quick googling says that gene roddenberry did an interview where he said the machine world v'ger was sent to could have been the borg homeworld.

soooo yeah, sounds good to me.

Okay, cool- however I had heard that, at least I'm not completely off-base.

Another thing, are all the screens on Starfleet vessels made by Samsung? Those things seem to explode any time the ship so much as brushes into some debris. Manning pretty much any of the less important screens on the bridge seems like a guarantee for 3rd degree burns

CyanCat47:
and more specifically a xenoanthropologist who has studied the Klingons

I'll admit I could have missed it early on, but was this established?

Ninjamedic:

Her decisions are based on her own preconceptions and are only proven right because the script says so, the show does nothing to show her spending time trying to research Klingon Society or Culture or demonstrate pre-existing experience in dealing with Klingon activity.

Err she is explicitly emotionally traumatised by events and knows of all the Klingon raids the Vulcans have observed. It's not as if this is a cultural misunderstanding, Klingons like to fight and raid things. Whether or not they intend to kill you depends on their socio-political whims and sense of honour (which is established in other seasons to be often corrupted).

wizzy555:

Ninjamedic:

Her decisions are based on her own preconceptions and are only proven right because the script says so, the show does nothing to show her spending time trying to research Klingon Society or Culture or demonstrate pre-existing experience in dealing with Klingon activity.

Err she is explicitly emotionally traumatised by events and knows of all the Klingon raids the Vulcans have observed. It's not as if this is a cultural misunderstanding, Klingons like to fight and raid things. Whether or not they intend to kill you depends on their socio-political whims and sense of honour (which is established in other seasons to be often corrupted).

Doesn't quite lend her assumptions any real credence though, Yeoh points out it's still a hunch after all, if Burnham had a more detailed level of expertise Yeoh'd be aware of it wouldn't she?

And as Cyan pointed out, she couldn't spot a central part of the warrior culture she claims to understand.

Ninjamedic:

CyanCat47:
and more specifically a xenoanthropologist who has studied the Klingons

I'll admit I could have missed it early on, but was this established?

from her first sccene: "I'm a xeonanthropologist". She says this when discussing with the captain what she would do if she was stranded on the planet for 89 years. We also see her taking lessons on Klingon culture as a child, something her Vulcan mentor is clearly adamant about her having to do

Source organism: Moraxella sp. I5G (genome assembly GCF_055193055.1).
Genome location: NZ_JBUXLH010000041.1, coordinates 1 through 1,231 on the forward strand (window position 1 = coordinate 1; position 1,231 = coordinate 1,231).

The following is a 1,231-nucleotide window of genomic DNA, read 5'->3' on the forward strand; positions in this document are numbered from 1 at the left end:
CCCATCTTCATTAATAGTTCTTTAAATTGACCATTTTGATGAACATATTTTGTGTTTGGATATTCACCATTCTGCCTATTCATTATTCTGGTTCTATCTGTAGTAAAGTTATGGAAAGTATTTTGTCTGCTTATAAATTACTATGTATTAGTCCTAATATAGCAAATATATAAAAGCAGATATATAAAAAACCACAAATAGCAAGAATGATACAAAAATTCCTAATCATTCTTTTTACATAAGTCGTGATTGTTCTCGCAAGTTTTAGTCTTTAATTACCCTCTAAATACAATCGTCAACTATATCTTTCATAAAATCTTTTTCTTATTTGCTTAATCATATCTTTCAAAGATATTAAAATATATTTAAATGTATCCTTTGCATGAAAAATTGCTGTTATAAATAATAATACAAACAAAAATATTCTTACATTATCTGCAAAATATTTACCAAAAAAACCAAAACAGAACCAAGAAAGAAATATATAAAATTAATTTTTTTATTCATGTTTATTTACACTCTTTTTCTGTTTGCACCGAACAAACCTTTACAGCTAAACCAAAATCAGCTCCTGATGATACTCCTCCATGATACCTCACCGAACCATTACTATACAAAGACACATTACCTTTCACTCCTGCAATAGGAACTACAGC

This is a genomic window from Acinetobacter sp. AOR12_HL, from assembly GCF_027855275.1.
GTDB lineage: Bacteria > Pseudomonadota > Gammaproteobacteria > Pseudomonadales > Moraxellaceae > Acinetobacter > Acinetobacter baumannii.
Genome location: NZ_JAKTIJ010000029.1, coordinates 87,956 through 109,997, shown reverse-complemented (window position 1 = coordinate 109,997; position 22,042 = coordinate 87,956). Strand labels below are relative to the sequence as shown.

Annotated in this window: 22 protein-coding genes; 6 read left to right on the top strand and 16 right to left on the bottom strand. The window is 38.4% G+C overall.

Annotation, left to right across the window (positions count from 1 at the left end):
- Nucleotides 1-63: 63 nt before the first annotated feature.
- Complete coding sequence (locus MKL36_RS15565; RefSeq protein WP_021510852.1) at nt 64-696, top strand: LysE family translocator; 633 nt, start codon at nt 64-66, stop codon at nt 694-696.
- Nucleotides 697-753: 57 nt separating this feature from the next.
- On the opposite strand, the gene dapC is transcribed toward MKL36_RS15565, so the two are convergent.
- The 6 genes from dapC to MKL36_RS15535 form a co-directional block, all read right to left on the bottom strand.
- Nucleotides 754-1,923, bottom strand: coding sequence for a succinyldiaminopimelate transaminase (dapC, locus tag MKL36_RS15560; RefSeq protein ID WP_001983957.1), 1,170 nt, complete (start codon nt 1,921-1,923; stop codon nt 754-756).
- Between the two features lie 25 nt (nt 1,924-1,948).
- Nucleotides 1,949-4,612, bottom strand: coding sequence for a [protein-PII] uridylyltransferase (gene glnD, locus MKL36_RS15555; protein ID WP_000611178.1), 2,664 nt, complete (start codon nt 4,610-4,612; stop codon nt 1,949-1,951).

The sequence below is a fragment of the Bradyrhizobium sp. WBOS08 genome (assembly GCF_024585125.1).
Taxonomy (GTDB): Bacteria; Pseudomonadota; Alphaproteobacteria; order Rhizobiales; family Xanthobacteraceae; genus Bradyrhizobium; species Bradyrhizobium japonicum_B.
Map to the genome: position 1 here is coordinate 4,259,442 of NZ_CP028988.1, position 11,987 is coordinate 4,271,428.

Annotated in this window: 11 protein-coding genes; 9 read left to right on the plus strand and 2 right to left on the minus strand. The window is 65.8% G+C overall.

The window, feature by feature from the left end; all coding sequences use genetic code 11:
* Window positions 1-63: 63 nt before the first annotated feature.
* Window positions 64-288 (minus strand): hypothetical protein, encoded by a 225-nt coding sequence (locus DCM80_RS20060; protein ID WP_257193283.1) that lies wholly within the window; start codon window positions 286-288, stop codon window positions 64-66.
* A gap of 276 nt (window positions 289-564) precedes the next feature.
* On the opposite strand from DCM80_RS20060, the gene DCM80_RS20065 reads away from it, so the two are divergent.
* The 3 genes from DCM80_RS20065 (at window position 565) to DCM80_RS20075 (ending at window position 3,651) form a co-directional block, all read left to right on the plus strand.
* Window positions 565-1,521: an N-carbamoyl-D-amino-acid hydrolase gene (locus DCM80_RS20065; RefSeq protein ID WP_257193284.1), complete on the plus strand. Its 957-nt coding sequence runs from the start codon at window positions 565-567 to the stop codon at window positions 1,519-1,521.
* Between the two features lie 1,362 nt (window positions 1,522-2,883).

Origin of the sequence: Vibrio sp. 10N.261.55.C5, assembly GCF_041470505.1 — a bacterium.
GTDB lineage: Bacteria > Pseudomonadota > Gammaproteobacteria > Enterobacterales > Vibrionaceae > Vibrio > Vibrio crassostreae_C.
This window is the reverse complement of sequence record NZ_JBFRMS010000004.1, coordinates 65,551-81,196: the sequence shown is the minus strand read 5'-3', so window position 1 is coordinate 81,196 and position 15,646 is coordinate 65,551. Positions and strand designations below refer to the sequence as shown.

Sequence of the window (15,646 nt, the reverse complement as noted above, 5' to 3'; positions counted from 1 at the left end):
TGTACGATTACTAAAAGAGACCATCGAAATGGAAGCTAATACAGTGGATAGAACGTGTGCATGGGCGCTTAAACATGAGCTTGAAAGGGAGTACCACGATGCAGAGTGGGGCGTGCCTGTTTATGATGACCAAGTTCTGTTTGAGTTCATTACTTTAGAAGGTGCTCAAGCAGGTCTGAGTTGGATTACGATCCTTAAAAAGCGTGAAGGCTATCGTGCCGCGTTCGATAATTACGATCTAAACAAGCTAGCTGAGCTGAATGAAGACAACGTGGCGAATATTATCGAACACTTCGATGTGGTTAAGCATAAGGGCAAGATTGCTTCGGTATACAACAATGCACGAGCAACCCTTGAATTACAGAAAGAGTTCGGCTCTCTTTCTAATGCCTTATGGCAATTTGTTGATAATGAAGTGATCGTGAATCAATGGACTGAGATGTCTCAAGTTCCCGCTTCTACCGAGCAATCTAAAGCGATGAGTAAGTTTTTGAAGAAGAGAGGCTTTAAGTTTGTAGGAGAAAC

CyanCat47:

from her first sccene: "I'm a xeonanthropologist". She says this when discussing with the captain what she would do if she was stranded on the planet for 89 years. We also see her taking lessons on Klingon culture as a child, something her Vulcan mentor is clearly adamant about her having to do

Right then, must have missed the line somehow. Doesn't really explain a lot of the other things though yet.

Ninjamedic:

09philj:

I suspect the answer is that they're doing The Dirty Dozen in space, given what Jason Isaacs said about his character.

Haven't got to him yet, so I can't comment much there.

He hasn't appeared yet, but Isaacs called him a "messed up guy" in an interview.

09philj:

Ninjamedic:

09philj:

I suspect the answer is that they're doing The Dirty Dozen in space, given what Jason Isaacs said about his character.

Haven't got to him yet, so I can't comment much there.

He hasn't appeared yet, but Isaacs called him a "messed up guy" in an interview.

"Captain Picard? We find it interesting that Starfleet ships have Counselors on your bridges so close to the command staff, what inspired the decision?"

"...We'd rather not discuss that."

Saelune:

KissingSunlight:

Did the SJWs SJW this show then?

I am going to say "Yes". When your biggest selling point for the new Star Trek series is that the cast is going to be diverse. You are admitting that you have no new idea for the series.

I wonder if you would have said that when TNG was first aired.

But lets ignore the blind black guy or a Klingon in charge of security, which in-universe would be like having a Muslim in the US army in charge of stopping bomb threats.

Leave it to you to miss the point. Since, I was actually alive when Star Trek: The Next Generation was aired. I can tell you how they promoted the series. The selling point was revisiting the Starship Enterprise 100 years after the original series. It was taken for granted that the cast was going to be diverse, because it's Star Trek. It was the late 80's. We weren't hung up on what races people were. It was called "equality". Now, it's "racist" to be that apathetic. We have certainly regressed.

KissingSunlight:

Saelune:

KissingSunlight:

I am going to say "Yes". When your biggest selling point for the new Star Trek series is that the cast is going to be diverse. You are admitting that you have no new idea for the series.

I wonder if you would have said that when TNG was first aired.

But lets ignore the blind black guy or a Klingon in charge of security, which in-universe would be like having a Muslim in the US army in charge of stopping bomb threats.

Leave it to you to miss the point. Since, I was actually alive when Star Trek: The Next Generation was aired. I can tell you how they promoted the series. The selling point was revisiting the Starship Enterprise 100 years after the original series. It was taken for granted that the cast was going to be diverse, because it's Star Trek. It was the late 80's. We weren't hung up on what races people were. It was called "equality". Now, it's "racist" to be that apathetic. We have certainly regressed.